This is an undercover federal agent disguised as a Mexican drug smuggler. That is 200 pounds of confiscated marijuana, and this is a sting. Today a tracking device is being inserted in one of the bales. Uc is in contact with a tribal concentration cell. They've hired someone to pick up the 200 pounds of weed. So let's move on this. Reporter: In this operation, the undercover agent is using confiscated drug to bait drug dealers. We've told them we have marijuana to be transported. Reporter: Matt hall is the supervisory special agent for an immigrations and customs enforcement task force that operates on a native-american reservation in Arizona that lies along the u.s./mexico border. We're going to be building the wall. Reporter: At a time when border security is dominating our national debate. They're bringing drugs. They're bringing crime. They're rapists. Reporter: This reservation has become a significant, but little known, point of vulnerability. After years of being targeted and kruntsed by perhaps the most notorious criminal organization on Earth, the sinaloa drug cartel. We're in the middle of the sonoran desert on a popular drug trafficking route. In just a few minutes we're expecting a tribe member to pull up in a vehicle and he will load ten bales of marijuana that are here in the desert with an undercover agent. He appears to be flagging him down. Back open. Contraband's being loaded into the sedan. Sid, confirm the tracker's working. Tracker's working. Car is on the move. Car is on the move. I've got eyes on the vehicle. Let's keep a long eye there. Okay, I think I have him in sight. They're about to turn on Valencia. Hey, guys, they're taking bundles out of the car. I'm going in, guys. Reporter: But when the suspects try to move the drugs to another vehicle, the agents move in. They're taking off, southbound, southbound. Southbound. Reporter: Just as the team is arresting several of the suspects. As you can see, they have multiple suspects under -- Get in the car. Reporter: Agent hall receives word that two other suspects are attempting to escape on foot. Got'em, got'em, got'em. Kevin, just keep a distance. Two young girls. Don't move. Keep your hands where I can see them. Put your hands on your head now. Get down on your knees. Keep down on your knees, face away from me. Don't move. Do you understand me? Do not move. Reporter: These suspects are Two in custody, two in custody. Reporter: I can see why this is a good bust for you, but it's also sad. Well, we have to get down to the bottom and see what it is, but, you know, every, as we talked about, they take advantage of every different make, model and age of people. Where do you live? Where's your parents at? I don't have any. Reporter: The adrenaline of the chase now gives way to the kind of depressing reality of the people who've been arrested who do not appear to be drug kingpins, more likely that they're people without a lot of options who've gotten Coe opted by one of the most powerful drug cartels on Earth. Reporter: The nation, the third-largest reservation in the U.S. Is about the size of Connecticut. Its stunning desert landscape takes up more than 60 miles of the border with Mexico. But the tribal elder says the beauty of this land belies a dark reality. Whether it's my house or whichever house, you couldn't go very far without finding another house where someone's either been arrested, is involved or has been involved in that type of activity. With the drug trafficking, human smuggling. It's so normal. And that's not right. Reporter: Juan says the sinaloa cartel has taken advantage of the rampant poverty on the reservation by offering to pay people here to smuggle drugs and migrants. I see more hurt, more struggling, more confusion, if you will. I see the brokenness in the people. Reporter: For Juan, this is personal. He used to run drugs himself. He fears that his children, even his grandchildren, could get pulled into criminal activity. Now he is a pastor, and he spends his days tending to his Thank you for everything you've blessed us with. Amen. Reporter: And trying to keep his children and community on the right track. The people out here, it's hard. It's hard to live. Whether lack of jobs and poverty than other opportunities open up that aren't good for our people. Nothing really to do out here. No economic development, stuff like that. Gives you nothing to do. Except for like trouble. Gangs, drugs. There's some bad things here. Even though there's a lot of good, there's a lot of stuff. It's a small town, but there's a lot of crazy things that happen. We're going out to serve some federal arrest warrants. Police, come to the door! Reporter: As the task force rounds up members of the tribe suspected of working with the cartel, the level of poverty here becomes clear. More than 40% live under the poverty line. And remember, this is America. Is there anything inside the house illegal that we need to know about? Hm-mm. You want to talk to grandma before we leave? Stay right there, grandma, you can come outside if you want. So he has a warrant for his arrest. For what? For conspiracy to smuggle narcotics. I think that there is a very deep-rooted involvement in smuggling. It's gone on for generations. Reporter: In March alone, agent hall's team was responsible for seizing about 30,000 fentanyl pills and other illegal drugs right here on the reservation. It's a wide open area that's not always the most patrolled by law enforcement. Reporter: Agent hall has been working on native-american reservations since he was a 18-year-old rookie, which gives him a nuanced perspective on tribal communities now that he's leading the drug smuggling task force here. We really have to balance the sovereignty, culture and all those things that come with being on a reservation. Reporter: The people were here long before there was an international border. When westerners arrived, their culture was decimated through the introduction of disease and alcohol. By the early 1900s, their vast ancestral homeland had been dramatically reduced in size and carved up between the U.S. And Mexico. We traveled south of the border where there are still about 2,000 of these people living this is where the sinaloa cartel's operation to run drugs up through the reservation begins. Here we meet tribal member matthias. There are a lot of members who are deeply involved with the cartel here in Mexico. Reporter: He says he's been approached by smugglers with lucrative offers. Some one from the group asked me to drive a truck with a hidden compartment onto the reservation and drop it off and they were willing to pay me $10,000 just for a two-hour trip. Reporter: He declined that offer, even though it would take him about a year to make that much money from his regular salary. But not everyone can resist the cartel. Another group they target, migrants who can't afford to pay thousands of dollars to cross the border with one of the cartel's guides known as coyotes. We met 17-year-old Elmer from Guatemala who says he's lost both of his parents. Reporter: In order to pay off his debt, Elmer will become part of the drug pipeline that runs through the reservation. You want to work with the mafia to raise the money? Reporter: Back in the united States, it is this never-ending flow of desperation that agent Matt hall and his team are up against. Tonight they say they're tracking a tribal drug runner picking up a truck filmed with marijuana that's been supplied by an undercover agent. Across the parking lot. There. I'm parked just north of it. In the Walmart parking lot. Reporter: They suspect the tribe member plans to transport the drugs deep into the interior of Arizona, well off the reservation. Break, break, break. The vehicle's getting occupied right now. Go. Reporter: That pickup trick has a kill switch in it, allowing hall's team to turn off the engine remotely. It's making a u-turn. God damn it. Vehicle's traveling at a high rate of speed. Use the kill switch. Get up here and kill it.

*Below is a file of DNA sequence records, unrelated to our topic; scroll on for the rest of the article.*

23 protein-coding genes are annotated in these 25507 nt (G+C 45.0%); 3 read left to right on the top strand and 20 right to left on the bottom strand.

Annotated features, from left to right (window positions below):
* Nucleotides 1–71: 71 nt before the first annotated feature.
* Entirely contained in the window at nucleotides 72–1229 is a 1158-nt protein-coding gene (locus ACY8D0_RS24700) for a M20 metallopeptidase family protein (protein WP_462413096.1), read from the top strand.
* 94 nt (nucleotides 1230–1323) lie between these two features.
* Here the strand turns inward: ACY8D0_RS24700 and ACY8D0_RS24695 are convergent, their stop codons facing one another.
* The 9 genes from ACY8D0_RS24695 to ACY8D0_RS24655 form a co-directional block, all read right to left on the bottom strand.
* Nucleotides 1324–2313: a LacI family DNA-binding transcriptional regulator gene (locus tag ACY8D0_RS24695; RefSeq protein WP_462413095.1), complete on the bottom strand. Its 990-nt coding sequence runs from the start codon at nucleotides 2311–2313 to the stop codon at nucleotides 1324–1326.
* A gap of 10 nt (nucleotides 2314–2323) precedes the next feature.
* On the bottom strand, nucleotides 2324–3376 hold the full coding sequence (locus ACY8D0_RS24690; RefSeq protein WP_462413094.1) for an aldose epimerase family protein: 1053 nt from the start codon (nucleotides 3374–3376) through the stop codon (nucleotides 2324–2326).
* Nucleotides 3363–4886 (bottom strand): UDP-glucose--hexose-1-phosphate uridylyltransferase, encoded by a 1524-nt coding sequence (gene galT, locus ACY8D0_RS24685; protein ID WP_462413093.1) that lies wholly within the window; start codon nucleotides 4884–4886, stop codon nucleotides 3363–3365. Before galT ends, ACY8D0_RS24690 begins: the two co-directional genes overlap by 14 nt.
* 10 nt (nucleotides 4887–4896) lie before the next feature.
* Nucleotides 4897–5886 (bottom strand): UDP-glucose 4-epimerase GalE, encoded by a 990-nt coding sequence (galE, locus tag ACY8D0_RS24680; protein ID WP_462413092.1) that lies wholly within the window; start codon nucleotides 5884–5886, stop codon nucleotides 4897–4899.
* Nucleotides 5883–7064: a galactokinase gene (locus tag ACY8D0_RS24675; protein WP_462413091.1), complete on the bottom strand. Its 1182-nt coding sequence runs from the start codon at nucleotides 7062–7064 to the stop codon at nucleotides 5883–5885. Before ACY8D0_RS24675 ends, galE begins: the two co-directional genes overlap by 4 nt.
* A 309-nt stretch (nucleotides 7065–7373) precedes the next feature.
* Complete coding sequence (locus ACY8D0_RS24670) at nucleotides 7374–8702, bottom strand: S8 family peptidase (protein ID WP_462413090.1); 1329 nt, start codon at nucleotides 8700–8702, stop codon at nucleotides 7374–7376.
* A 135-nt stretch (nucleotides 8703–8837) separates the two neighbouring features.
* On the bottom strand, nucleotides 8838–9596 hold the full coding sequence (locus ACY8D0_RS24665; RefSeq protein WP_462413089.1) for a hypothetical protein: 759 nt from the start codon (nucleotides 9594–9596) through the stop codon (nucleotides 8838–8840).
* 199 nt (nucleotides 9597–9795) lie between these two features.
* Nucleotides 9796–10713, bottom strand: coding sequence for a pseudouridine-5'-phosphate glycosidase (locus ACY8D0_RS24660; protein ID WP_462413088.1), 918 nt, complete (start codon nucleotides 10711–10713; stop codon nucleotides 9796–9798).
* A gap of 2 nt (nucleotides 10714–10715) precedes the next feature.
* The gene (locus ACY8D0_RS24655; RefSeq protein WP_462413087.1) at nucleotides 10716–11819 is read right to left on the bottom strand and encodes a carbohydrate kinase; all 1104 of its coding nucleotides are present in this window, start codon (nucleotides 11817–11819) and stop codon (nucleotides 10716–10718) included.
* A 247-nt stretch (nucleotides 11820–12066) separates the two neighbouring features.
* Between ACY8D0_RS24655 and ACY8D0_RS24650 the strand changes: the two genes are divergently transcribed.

This transcript has been automatically generated and may not be 100% accurate.